Posted on 26 May 2020 By Rose Mulready

We’re about to transform your loungeroom into a forest glade with the Romantic classic La Sylphide. Make sure you cosy up warm – we’re going to Scotland, where the dreamy hero James is set to marry his childhood sweetheart. But after a visit from an enchanting fairy, he ditches his fiancée and follows the Sylphide to her woodland home. Rev up for this poignant two-act work (or recover afterwards) with the sparkling Paquita, a pure-dance party piece by Marius Petipa, the creator of Swan Lake and The Sleeping Beauty.

Wings on? Flit through this viewing guide to pinpoint crucial moments, enjoy fun facts and dive deeper into the beauty of the Romantic age.

Here’s a snippet to start us off: in the original production of La Sylphide, the ballerinas actually flew through the air on wires - a perilous undertaking in the 1800s! 

La Sylphide and Paquita are proudly brought to you by our Official Pointe Shoe Partner Bloch.


The first production of La Sylphide, starring Marie Taglioni, premiered in 1832 – and caused a sensation. Drifting on the tips of her toes through the soft gaslight, peacock-feather wings at her back, Taglioni was the epitome of the unearthly, elusive muse so beloved of Romantic art. The stage was set for the wilis of Giselle, the shades of La Bayadère and the enchanted swan maidens of Swan Lake.

In 1836 August Bournonville, a soloist and choreographer with the Royal Danish Ballet, made his own version of the ballet, fleshing out the role of James and giving him more dancing. Thanks to the Royal Danish Ballet’s loving preservation of Bournonville's works, this is the version of La Sylphide that has been handed down the generations in the most complete form. The Danish superstar Erik Bruhn, a contemporary of Rudolf Nureyev, staged this version. He came out to teach it to The Australian Ballet in 1985 and played the part of Madge, the witch who sets out to wreak vengeance on James. It was his last role: he died the following year.

Watch out for: The quick, fluttering footwork, with lots of fast beats for both men and women, that is the chief characteristic of the Bournonville style.

Fun fact: James can not touch the Sylphide, as he is human and she is a fairy – his touch will damage her. So, unlike in most ballets where the pas de deux are full of holds and lifts, in La Sylphide the lead characters always dance with air between them.  

Deep dive: Ghosts in the gaslight … dance historian Valerie Lawson captures the moment when Romantic ballet was born. Oh, and here's the story of the ballet - spoiler alert!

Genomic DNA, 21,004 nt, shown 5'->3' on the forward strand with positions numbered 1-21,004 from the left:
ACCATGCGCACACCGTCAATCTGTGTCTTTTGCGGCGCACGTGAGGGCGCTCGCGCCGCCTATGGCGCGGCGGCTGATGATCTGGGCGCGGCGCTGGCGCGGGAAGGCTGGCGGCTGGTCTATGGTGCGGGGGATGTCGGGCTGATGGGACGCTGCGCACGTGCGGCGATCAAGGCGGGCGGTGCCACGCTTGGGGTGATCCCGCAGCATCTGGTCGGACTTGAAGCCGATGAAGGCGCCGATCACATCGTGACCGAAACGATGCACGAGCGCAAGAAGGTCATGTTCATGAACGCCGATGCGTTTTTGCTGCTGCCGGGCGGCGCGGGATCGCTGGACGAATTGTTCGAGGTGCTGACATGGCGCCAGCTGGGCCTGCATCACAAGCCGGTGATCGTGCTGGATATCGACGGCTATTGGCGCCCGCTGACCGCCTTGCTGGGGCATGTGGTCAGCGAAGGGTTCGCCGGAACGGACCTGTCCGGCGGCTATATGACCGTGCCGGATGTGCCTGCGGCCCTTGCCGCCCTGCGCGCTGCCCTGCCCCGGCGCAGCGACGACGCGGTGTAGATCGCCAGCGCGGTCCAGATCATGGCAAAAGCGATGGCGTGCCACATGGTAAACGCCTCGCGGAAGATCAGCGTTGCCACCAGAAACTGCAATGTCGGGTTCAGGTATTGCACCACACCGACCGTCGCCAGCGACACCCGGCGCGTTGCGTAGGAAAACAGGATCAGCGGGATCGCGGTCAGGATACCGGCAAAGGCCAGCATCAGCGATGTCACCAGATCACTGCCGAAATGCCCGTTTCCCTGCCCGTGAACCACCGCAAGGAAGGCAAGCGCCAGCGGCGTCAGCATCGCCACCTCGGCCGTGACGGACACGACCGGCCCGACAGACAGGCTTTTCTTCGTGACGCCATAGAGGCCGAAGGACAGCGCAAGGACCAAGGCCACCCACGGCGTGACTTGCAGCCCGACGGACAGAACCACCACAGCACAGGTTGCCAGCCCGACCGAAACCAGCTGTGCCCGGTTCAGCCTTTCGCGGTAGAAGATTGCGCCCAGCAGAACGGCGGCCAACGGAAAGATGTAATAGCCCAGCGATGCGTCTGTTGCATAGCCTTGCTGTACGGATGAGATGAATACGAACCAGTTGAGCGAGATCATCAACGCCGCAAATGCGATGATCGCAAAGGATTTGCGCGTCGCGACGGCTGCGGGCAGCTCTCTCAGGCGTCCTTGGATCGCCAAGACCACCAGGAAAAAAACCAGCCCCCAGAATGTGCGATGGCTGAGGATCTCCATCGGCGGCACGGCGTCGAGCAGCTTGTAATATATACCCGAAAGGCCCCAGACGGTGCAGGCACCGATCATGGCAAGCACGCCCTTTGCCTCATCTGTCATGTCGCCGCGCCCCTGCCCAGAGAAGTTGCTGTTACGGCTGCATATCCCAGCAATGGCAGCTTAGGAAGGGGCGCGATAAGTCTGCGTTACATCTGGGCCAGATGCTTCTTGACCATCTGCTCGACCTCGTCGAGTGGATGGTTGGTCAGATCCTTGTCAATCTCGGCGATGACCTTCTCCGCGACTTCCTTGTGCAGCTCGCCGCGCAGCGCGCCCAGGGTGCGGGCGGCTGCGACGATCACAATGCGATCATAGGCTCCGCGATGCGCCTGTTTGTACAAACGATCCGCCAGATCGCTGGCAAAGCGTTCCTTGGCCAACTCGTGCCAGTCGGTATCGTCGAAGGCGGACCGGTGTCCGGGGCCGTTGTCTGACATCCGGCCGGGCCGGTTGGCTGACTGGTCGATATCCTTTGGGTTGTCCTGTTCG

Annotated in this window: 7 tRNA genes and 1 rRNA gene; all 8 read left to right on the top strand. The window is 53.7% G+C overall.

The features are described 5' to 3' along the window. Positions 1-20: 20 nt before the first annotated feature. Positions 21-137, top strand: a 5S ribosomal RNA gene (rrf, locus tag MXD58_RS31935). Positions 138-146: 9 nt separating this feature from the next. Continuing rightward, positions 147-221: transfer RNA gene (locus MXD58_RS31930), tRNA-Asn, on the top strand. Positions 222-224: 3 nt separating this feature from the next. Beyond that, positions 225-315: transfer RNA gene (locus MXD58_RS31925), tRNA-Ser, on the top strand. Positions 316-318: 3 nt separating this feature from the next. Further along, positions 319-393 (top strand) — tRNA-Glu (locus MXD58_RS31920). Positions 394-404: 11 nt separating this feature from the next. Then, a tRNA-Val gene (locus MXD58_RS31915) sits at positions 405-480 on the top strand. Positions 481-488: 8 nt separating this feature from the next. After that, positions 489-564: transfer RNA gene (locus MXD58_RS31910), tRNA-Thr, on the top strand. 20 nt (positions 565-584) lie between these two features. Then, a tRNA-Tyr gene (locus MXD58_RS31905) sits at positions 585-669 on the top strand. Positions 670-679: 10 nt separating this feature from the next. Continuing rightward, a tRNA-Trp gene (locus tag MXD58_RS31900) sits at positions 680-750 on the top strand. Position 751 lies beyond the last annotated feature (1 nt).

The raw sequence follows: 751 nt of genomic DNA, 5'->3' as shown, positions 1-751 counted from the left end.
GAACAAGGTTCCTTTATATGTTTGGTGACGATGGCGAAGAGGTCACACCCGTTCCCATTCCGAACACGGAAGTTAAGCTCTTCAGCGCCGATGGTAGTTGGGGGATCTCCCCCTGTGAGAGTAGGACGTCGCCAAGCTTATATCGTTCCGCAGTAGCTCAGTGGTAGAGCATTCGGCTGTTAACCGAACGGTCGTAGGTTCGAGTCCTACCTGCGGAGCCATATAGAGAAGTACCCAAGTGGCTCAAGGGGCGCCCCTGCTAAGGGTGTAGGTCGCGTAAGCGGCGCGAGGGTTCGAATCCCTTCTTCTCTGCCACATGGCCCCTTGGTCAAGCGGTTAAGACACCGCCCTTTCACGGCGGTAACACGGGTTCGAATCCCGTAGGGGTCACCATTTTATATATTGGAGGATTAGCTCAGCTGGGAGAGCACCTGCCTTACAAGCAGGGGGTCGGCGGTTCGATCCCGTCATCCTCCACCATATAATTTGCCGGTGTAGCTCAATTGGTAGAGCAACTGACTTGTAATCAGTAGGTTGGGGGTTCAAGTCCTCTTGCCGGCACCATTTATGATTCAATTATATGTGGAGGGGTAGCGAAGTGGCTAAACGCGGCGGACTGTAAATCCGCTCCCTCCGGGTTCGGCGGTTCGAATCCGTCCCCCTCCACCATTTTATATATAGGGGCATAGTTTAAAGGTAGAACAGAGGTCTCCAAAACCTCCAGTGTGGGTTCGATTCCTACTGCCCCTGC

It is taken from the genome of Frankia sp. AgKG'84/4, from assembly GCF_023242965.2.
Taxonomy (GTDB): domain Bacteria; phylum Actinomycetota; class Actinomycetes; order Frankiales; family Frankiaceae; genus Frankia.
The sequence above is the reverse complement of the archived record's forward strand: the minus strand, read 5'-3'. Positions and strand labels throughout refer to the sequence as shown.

Jade Wood and artists of The Australian Ballet. Photography Lynette Wills


Leanne Stojmenov is the Sylphide, and Daniel Gaudiello is James. These two former principal artists of The Australian Ballet had a long and starry partnership; they were the original Cinderella and Prince in Alexei Ratmansky’s Cinderella. Both are nimble, fluid dancers, which makes them perfect for the fleet footwork and soaring jumps of Bournonville’s choreography.

Watch out for: The Bournonville jeté, where the back leg is bent in attitude, creating a charming arc as the dancer leaps (demonstrated by Dan in this photo).

Fun fact: Daniel and Leanne also danced the lead roles of Paquita together in 2013.

Deep dive: That’s what she said … we decode the mime of La Sylphide. Did you know there’s a moment when the Sylphide picks strawberries for James?

Photography Jeff Busby / Daniel Boud


Marie Taglioni’s long gauze skirts kicked off a craze in the fashionable capitals of Europe for all things diaphanous, airy and fluttery. They’ve never really gone out of fashion: think of Marilyn Monroe clutching a Romantic tutu to her breasts in that Milton H. Greene photo shoot, or Carrie Bradshaw drifting through Paris in sea-foam green tulle.

Watch out for: The way the skirts of the Romantic tutu billow and float around the dancer as they move, emphasising their line and lightness.

Fun fact: Taglioni became such a style icon that all manner of fashionable items, including turbans, parasols and corsets, bore her name. The young Queen Victoria owned a horse called Taglioni.

Deep dive: Our dancers talk about the tool of their trade, the tutu.

Imogen Chapman and artists of The Australian Ballet. Photography Lynette Wills


You’re in for a ballet feast! Dazzling variation succeeds dazzling variation in this blinged-out celebration of classical dance. Paquita was originally a full-length ballet in which a gypsy girl falls in love with a high-born gentleman. Of course, their romance is impossible … until she is found to be adopted and of high birth as well. The party piece you’re about to see is their wedding scene, extracted from the rest of the ballet, which is almost never performed these days. It stars Lana Jones and Kevin Jackson, whom you may have seen as the Prince and Princess in our production of The Sleeping Beauty, which kicked off our At Home with BalletTV season. And it’s by the same choreographer, Marius Petipa.

Watch out for: The patterns that Petipa makes with the dancers. Valerie Lawson describes it thus: “The ballerina and the premier danseur are the brilliant centre jewels within the circlet of the corps de ballet.”

Fun fact: The exquisite tutus, designed by Hugh Colman, were originally used for a production of George Balanchine’s Themes and Variations.

Deep dive: Read about Petipa’s saucy Spanish salad days – including illicit kisses, balcony climbing and duels.

Benedicte Bemet. Photography Jeff Busby